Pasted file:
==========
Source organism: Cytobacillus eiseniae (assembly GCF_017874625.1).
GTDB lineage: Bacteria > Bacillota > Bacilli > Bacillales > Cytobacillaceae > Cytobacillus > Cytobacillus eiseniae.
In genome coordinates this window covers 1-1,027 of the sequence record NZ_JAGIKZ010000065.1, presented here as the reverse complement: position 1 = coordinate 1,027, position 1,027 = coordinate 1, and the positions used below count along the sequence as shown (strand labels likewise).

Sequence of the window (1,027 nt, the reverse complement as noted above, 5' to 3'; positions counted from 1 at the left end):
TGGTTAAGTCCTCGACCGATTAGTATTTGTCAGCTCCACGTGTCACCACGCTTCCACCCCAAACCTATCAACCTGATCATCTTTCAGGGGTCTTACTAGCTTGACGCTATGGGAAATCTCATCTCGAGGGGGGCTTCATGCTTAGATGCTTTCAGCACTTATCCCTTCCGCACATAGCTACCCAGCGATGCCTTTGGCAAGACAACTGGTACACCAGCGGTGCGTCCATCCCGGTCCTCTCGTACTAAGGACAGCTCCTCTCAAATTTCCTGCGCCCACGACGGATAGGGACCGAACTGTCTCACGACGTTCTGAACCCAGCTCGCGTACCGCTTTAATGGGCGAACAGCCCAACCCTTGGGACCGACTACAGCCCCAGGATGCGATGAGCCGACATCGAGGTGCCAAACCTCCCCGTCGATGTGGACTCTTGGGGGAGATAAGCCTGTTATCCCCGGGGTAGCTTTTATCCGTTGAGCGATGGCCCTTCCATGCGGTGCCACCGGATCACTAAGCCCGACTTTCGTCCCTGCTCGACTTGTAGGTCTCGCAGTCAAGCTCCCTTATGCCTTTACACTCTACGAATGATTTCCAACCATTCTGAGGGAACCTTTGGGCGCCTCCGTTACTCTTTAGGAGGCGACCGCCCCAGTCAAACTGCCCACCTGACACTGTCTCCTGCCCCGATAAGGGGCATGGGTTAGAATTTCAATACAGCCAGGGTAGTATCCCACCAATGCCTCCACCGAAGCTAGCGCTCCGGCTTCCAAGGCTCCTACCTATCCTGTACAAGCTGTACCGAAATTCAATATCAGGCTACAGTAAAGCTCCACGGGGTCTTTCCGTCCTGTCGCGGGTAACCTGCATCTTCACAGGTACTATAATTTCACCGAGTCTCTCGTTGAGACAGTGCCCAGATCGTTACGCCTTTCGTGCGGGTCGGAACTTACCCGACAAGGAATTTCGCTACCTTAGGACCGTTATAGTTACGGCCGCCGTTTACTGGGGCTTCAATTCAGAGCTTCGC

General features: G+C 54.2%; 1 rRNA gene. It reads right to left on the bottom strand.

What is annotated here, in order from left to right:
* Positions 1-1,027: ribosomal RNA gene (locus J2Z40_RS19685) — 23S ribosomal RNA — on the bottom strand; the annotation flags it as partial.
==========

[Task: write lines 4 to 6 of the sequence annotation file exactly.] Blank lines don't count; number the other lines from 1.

Sequence of the window (1,027 nt, the reverse complement as noted above, 5' to 3'; positions counted from 1 at the left end):
TGGTTAAGTCCTCGACCGATTAGTATTTGTCAGCTCCACGTGTCACCACGCTTCCACCCCAAACCTATCAACCTGATCATCTTTCAGGGGTCTTACTAGCTTGACGCTATGGGAAATCTCATCTCGAGGGGGGCTTCATGCTTAGATGCTTTCAGCACTTATCCCTTCCGCACATAGCTACCCAGCGATGCCTTTGGCAAGACAACTGGTACACCAGCGGTGCGTCCATCCCGGTCCTCTCGTACTAAGGACAGCTCCTCTCAAATTTCCTGCGCCCACGACGGATAGGGACCGAACTGTCTCACGACGTTCTGAACCCAGCTCGCGTACCGCTTTAATGGGCGAACAGCCCAACCCTTGGGACCGACTACAGCCCCAGGATGCGATGAGCCGACATCGAGGTGCCAAACCTCCCCGTCGATGTGGACTCTTGGGGGAGATAAGCCTGTTATCCCCGGGGTAGCTTTTATCCGTTGAGCGATGGCCCTTCCATGCGGTGCCACCGGATCACTAAGCCCGACTTTCGTCCCTGCTCGACTTGTAGGTCTCGCAGTCAAGCTCCCTTATGCCTTTACACTCTACGAATGATTTCCAACCATTCTGAGGGAACCTTTGGGCGCCTCCGTTACTCTTTAGGAGGCGACCGCCCCAGTCAAACTGCCCACCTGACACTGTCTCCTGCCCCGATAAGGGGCATGGGTTAGAATTTCAATACAGCCAGGGTAGTATCCCACCAATGCCTCCACCGAAGCTAGCGCTCCGGCTTCCAAGGCTCCTACCTATCCTGTACAAGCTGTACCGAAATTCAATATCAGGCTACAGTAAAGCTCCACGGGGTCTTTCCGTCCTGTCGCGGGTAACCTGCATCTTCACAGGTACTATAATTTCACCGAGTCTCTCGTTGAGACAGTGCCCAGATCGTTACGCCTTTCGTGCGGGTCGGAACTTACCCGACAAGGAATTTCGCTACCTTAGGACCGTTATAGTTACGGCCGCCGTTTACTGGGGCTTCAATTCAGAGCTTCGC

General features: G+C 54.2%; 1 rRNA gene. It reads right to left on the bottom strand.